Unlike the circumstances in Crown Point, there is no statute expressly authorizing a town to regulate the withdrawal of groundwater from aquifers. Although Indiana Code section 36-1-3-4(b)(2) of the Home Rule Act provides that a municipality may exercise powers that are not specifically granted by statute, Indiana Code section 36-1-3-8(a)(3) provides that a town may not impose duties on another political subdivision “except as expressly granted by statute.” Therefore, we must conclude that because no statute expressly grants a municipality the authority to regulate groundwater in aquifers, the Ordinance is invalid as applied to groundwater. As a result, Avon's challenge on this basis also fails.
2. Regulation or Review of the Township's Exercise of Powers
In a related issue, Avon asserts that the Township's statutory authority to sell or lease natural resources on its property can be reconciled with its authority to regulate groundwater. For instance, Avon points out that while the Park Governor's authority under Indiana Code section 36-10-7.5-7 (Park Resources Statute) is valid, it nonetheless is subject to reasonable regulation by another governmental entity. Avon points out that Indiana Code section 36-10-7.5-7 provides the Township with the authority to “[s]ell, lease, or enter into a royalty contract for the natural ․ resources of park land” and to “[a]cquire and dispose of real and personal property.” However, Avon also directs us to Indiana Code section 36-1-3-7, which purportedly grants it the right to “review or regulate the exercise of powers by a unit.” In this context, “regulate” means to “license, inspect, or prohibit.” I.C. § 36-1-2-15. In essence, Avon suggests that it has the right to say yes or no to the Township's exercise of its powers, by licensing-or even prohibiting-the Township's exercise of its own statutory powers.
As set forth above, and contrary to Avon's contention, it is clear that the Park Resources Statute specifically states that the Township may decide what to do with the Park's water. Moreover, the Watercourse statutes are silent with regard to a review of the Township's powers, and, as we have concluded above, they do not apply to the water at issue in this case. Therefore, Avon does not have the right to “review or regulate the exercise of powers” by the Township. I.C. § 36-1-3-7.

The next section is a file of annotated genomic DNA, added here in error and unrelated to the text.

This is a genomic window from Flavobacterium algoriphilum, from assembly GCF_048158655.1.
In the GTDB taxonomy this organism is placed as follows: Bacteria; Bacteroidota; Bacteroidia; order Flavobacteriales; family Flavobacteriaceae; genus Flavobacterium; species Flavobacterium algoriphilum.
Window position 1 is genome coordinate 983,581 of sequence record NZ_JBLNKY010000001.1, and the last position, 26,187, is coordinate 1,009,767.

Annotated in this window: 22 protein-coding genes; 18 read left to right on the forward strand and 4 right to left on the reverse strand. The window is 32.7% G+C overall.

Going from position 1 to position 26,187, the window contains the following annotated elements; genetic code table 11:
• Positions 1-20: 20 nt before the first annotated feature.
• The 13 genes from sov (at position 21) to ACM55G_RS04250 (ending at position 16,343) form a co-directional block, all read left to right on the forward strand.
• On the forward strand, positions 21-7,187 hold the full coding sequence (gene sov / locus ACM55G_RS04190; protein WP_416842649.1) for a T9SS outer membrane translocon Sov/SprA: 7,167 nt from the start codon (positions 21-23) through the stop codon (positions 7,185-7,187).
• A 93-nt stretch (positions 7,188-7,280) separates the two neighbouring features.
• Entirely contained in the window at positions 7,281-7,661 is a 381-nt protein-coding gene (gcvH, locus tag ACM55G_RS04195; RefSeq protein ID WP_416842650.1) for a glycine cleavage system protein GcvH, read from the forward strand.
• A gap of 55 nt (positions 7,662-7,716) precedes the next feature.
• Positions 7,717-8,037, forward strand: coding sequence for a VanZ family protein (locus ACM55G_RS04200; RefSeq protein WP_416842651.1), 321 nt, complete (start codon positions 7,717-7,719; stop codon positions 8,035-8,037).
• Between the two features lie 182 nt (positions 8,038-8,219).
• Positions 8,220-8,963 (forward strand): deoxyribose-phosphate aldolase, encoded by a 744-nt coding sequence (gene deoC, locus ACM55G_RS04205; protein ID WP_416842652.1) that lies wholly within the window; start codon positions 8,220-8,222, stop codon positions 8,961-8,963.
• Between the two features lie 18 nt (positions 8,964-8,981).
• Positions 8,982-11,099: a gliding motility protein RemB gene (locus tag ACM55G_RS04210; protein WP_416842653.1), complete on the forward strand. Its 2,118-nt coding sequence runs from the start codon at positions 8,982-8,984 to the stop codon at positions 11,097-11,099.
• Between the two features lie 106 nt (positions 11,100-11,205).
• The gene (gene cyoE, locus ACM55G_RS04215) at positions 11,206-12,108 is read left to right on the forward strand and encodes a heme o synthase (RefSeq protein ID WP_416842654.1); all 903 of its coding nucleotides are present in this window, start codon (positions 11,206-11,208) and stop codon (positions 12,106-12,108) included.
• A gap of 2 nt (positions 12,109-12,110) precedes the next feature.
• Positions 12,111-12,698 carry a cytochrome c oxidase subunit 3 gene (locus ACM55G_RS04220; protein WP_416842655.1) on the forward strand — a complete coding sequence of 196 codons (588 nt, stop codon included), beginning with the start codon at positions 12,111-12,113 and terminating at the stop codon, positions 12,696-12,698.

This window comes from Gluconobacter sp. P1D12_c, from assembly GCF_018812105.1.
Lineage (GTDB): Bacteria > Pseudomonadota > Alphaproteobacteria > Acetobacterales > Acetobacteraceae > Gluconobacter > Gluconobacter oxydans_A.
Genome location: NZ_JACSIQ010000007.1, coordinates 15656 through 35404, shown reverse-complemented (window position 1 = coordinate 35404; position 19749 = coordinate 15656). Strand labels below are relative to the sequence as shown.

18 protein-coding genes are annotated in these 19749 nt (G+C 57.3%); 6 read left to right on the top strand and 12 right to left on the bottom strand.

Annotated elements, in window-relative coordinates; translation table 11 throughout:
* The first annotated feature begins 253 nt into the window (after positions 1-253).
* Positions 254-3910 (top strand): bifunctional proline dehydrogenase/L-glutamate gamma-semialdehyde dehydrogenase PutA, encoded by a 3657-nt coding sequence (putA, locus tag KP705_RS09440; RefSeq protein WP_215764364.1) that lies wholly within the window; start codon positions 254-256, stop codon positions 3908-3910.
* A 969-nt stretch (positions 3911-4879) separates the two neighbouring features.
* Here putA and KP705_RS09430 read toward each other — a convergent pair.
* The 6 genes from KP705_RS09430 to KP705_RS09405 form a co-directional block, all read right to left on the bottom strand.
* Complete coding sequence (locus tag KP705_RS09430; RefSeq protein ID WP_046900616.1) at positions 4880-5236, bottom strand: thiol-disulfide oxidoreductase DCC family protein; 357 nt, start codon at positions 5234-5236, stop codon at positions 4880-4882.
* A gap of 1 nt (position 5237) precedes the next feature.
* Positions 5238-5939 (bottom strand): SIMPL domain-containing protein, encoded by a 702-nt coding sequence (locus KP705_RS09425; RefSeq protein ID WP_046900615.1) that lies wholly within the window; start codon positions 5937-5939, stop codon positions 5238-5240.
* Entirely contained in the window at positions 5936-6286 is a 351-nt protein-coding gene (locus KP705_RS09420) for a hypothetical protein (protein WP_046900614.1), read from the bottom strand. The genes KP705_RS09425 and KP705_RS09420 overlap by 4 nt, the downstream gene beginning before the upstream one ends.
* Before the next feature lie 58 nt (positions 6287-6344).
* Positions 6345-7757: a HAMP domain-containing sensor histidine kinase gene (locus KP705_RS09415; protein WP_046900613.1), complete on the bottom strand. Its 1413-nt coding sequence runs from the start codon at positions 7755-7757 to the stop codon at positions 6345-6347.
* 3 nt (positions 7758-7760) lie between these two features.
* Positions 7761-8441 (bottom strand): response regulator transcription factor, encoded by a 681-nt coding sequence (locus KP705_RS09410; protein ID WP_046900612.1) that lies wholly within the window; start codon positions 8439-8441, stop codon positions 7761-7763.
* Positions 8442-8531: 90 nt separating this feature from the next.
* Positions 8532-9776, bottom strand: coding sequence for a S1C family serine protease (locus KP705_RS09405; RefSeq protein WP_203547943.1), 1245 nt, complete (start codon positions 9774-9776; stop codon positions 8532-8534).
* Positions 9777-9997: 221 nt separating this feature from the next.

Moreover, Avon lacks the authority to impose duties on the Township. Our review of the Ordinance reflects that the Township must refrain from exercising its statutory powers under the Park Resources Statute. Moreover, the Township has a duty to obtain Avon's approval before it sells the water. As the trial court found, “Avon's Ordinance prohibits the Township from exercising its authority under the Park Resource statute and licensing the sale of water by requiring the Township to obtain a permit before selling its groundwater.” Appellant's App. p. 26.
Notwithstanding Avon's claim that imposing such duties are permissible because the Ordinance is generally applicable to all residents and not merely limited to the Township, the Crown Point Court made it clear that a unit can only impose duties under “regulations of general applicability which are specifically authorized by statute.” Crown Point, 510 N.E.2d at 686. Again, Avon has no express statutory authority for its attempt to regulate the Township's aquifers. As a result, Avon's claim on this basis fails.
In its next argument, Avon maintains that the trial court erroneously concluded that the Ordinance violated yet another provision of the Home Rule Act, which states that “[a] unit does not have the following: ․ (7) The power to regulate conduct that is regulated by a state agency, except as expressly granted by statute.” I.C. § 36-1-3-8(a)(7).
Notwithstanding Avon's contention, our courts have repeatedly held that local ordinances impermissibly intrude on state regulatory systems where they prohibit conduct authorized by the state, particularly where the conduct is permitted under a license or permit. See, e.g., Ind. Dep't. of Natural Res. v. Newton Cnty., 802 N.E.2d 430, 432 (Ind.2004) (recognizing that the Home Rule Act prohibits a local government from imposing “duties on activities regulated by a state agency”); Hopkins v. Tipton Cnty Health Dep't, 769 N.E.2d 604, 608 (Ind.Ct.App.2002) (holding that a county ordinance on the licensure of septic system installers was invalid and could not be enforced because the Indiana State Board of Health has the statutory authority to regulate septic systems).
In accordance with Indiana Code section 14-25-3-1 et seq., the DNR possesses “expansive authority” to regulate groundwater, such as assessing the availability of water resources; taking and maintaining an inventory of significant uses of water withdrawn from the surface or ground; and planning for the development, conservation, and use of water resources for beneficial uses. Moreover, the Natural Resources Commission maintains a statewide inventory of the water resources within the state, including the “capabilities [of] ․ aquifers to support withdrawal uses” and “[p]otential sources and amounts of surplus water available for transfers.” I.C. § 14-25-7-13. And if a property owner in a restricted use area desires to withdraw more than a certain amount of groundwater, he or she must obtain a permit from the DNR. I.C. § 14-25-3-6.